Oils – part 2


As discussed last week, there are a variety of oils available. Healthy oils have several benefits and should be included as part of a balanced diet, but it is important to consider the effects of heating on the oils we consume.

Heating can reduce the stability of cooking oils and depending on the smoke point, some oils can be heated to higher temperatures than others before becoming unstableThis is important because as an oil breaks down it starts to oxidize which causes it to release free radicals. Free radicals damage our cells and can lead to the development of chronic disease. Overheating or burning the oils we cook with is even more dangerous to our health.

Cheaper oils tend to be more highly processed whereas unrefined oils undergo less processing. Refined oils are typically extracted using chemical solvents, whereas unrefined oils, like those that are cold pressed, are usually extracted by pressing the seeds or plants.

Last week we spoke about olive oil, avocado oil, sesame oil, and peanut oil. This week we discussed coconut oil and some of the vegetable oils, including canola oil and sunflower oil. 

Coconut oil 

There is much controversy around the health of coconut oil. It has a smoke point of 204 degrees Celsius so is good for medium to high heat cooking, but it is primarily a saturated fat. Not all saturated fats are bad though, and as a plant source can still be considered a healthy fat.


Less healthy oils are highly refined and processed. These are either sold as individual plant oils or as blends and include vegetable oil, sunflower oil, and canola oil. 

Vegetable oil 

Vegetable oils are derived from plant sources, and several are blends of palm, sunflower, corn, canola, soybean, and safflower oils. Because they are so processed, they have fewer health benefits. Also, by having an “umbrella” name, manufacturers can freely substitute any of the oils for each other during processing. Processed oils often become rancid during processing because they are heated past their heat tolerance. This means that the oils lose stability and have higher levels of free radicals, making them bad for our health.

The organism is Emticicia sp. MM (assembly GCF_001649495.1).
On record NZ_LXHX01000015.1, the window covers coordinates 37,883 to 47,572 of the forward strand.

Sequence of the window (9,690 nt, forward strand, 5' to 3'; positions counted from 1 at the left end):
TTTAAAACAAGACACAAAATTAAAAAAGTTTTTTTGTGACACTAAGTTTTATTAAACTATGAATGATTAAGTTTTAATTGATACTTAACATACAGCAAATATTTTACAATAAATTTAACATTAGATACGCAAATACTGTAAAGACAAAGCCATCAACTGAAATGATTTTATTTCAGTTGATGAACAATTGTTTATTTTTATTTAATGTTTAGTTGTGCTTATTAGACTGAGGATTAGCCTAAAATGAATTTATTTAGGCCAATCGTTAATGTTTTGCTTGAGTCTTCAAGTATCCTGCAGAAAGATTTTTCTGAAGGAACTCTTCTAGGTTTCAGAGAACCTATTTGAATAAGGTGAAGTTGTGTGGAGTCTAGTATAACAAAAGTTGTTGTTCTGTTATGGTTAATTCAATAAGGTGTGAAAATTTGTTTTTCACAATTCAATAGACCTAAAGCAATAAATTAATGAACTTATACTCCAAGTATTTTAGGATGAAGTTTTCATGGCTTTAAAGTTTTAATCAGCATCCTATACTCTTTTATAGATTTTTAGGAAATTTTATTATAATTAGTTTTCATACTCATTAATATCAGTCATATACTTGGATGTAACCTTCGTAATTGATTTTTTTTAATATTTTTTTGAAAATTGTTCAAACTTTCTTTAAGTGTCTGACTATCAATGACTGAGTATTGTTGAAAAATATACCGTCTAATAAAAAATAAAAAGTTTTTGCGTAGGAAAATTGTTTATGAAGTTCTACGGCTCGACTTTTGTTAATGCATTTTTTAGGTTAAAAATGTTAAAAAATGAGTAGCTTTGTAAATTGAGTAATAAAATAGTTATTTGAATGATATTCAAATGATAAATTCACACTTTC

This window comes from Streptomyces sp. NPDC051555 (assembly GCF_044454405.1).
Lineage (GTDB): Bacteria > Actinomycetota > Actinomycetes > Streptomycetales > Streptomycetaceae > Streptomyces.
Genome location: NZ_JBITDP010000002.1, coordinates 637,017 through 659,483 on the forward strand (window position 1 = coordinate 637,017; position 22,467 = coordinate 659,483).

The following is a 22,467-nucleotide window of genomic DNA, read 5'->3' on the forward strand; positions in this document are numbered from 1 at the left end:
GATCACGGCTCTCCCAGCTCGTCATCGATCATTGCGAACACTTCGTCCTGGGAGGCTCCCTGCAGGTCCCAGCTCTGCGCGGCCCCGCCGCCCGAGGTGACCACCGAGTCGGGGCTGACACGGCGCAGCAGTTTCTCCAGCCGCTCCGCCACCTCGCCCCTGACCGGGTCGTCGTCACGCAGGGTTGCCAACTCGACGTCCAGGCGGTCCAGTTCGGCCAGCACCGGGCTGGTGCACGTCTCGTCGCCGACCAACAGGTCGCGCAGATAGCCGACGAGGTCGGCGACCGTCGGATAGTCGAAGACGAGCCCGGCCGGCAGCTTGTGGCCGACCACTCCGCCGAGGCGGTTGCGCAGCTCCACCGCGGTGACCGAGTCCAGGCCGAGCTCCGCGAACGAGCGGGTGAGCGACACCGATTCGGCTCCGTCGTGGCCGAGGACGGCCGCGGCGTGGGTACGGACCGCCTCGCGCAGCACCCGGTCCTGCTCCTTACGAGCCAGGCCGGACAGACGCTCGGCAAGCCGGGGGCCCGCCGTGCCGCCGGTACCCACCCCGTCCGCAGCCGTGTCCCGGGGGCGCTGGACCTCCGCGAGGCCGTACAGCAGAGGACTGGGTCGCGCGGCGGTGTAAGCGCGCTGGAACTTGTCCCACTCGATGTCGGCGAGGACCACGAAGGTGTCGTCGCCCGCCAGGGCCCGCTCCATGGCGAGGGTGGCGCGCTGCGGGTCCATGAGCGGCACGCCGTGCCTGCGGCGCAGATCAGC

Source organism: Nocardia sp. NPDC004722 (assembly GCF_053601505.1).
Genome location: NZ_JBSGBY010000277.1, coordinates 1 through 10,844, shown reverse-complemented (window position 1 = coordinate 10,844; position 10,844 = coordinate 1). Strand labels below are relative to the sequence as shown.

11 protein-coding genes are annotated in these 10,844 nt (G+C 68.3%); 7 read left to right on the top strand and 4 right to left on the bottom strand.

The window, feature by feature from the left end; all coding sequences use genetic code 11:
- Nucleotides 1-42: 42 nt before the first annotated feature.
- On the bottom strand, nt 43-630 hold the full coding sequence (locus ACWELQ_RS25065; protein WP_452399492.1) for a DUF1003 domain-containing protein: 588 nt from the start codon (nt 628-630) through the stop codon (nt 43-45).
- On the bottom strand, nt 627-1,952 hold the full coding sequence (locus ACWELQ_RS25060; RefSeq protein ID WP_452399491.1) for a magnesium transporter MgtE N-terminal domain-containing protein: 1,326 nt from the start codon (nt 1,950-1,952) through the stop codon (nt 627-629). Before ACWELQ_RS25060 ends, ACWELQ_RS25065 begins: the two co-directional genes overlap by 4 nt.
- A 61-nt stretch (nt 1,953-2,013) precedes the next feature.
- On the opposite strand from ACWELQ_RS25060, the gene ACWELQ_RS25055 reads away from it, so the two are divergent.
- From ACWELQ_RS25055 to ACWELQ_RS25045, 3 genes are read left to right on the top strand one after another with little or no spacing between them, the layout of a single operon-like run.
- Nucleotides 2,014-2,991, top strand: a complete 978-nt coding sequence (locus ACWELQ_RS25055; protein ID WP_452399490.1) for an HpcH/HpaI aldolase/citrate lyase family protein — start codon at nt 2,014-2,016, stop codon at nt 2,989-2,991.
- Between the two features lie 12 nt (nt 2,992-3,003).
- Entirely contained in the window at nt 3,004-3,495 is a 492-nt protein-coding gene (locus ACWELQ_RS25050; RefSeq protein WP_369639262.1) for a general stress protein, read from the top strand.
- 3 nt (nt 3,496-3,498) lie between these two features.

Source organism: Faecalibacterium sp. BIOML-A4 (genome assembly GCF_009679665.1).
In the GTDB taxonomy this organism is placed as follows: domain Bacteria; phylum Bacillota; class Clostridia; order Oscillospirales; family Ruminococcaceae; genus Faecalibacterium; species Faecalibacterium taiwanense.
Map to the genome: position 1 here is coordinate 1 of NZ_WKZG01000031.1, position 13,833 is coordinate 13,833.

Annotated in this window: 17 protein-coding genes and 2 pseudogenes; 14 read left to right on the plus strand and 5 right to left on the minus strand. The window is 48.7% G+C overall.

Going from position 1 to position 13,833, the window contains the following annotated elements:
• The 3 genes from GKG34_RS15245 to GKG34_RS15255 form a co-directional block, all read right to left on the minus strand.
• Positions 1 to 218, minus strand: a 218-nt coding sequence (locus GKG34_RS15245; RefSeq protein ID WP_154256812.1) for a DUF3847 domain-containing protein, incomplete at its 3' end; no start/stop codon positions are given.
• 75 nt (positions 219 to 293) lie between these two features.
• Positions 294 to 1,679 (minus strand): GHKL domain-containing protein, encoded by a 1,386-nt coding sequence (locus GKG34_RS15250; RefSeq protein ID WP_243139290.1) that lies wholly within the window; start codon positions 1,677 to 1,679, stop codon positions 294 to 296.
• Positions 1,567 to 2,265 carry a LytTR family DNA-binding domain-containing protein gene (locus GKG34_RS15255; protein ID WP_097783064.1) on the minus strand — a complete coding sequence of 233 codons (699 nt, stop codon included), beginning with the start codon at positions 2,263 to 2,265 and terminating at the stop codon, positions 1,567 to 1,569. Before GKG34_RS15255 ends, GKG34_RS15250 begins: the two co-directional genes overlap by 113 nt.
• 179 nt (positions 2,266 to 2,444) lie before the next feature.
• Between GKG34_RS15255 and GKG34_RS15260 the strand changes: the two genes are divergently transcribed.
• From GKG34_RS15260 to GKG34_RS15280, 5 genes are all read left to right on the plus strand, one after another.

Canola oil 

Canola oil is marketed as healthy, but in its highly processed form it loses its health benefits. It contains a combination of mono and polyunsaturated fats, and it has a high smoke point so can be used for deep frying and high heat cooking. 

Sunflower oil 

Sunflower oil contains high levels of vitamin E, but it is also high in omega 6 fatty acids, which can be pro-inflammatory. It also has a high smoke point and so can be used for high heat cooking. 

Whichever oils we choose to cook with, it is important to consume them in their purest and least refined form. It is also very important not to reheat or reuse our cooking oils. When oils are reheated, they produce toxic elements called aldehydes. These toxic elements increase free radical production leading to inflammation in our bodies and ultimately increased risk for obesity, diabetes, and heart disease. 

Listen to my interview with Brad Kirsten from Radio Cape Pulpit on 3 August 2023 to learn more. Listen to my next interview on Thursday at 7.45am.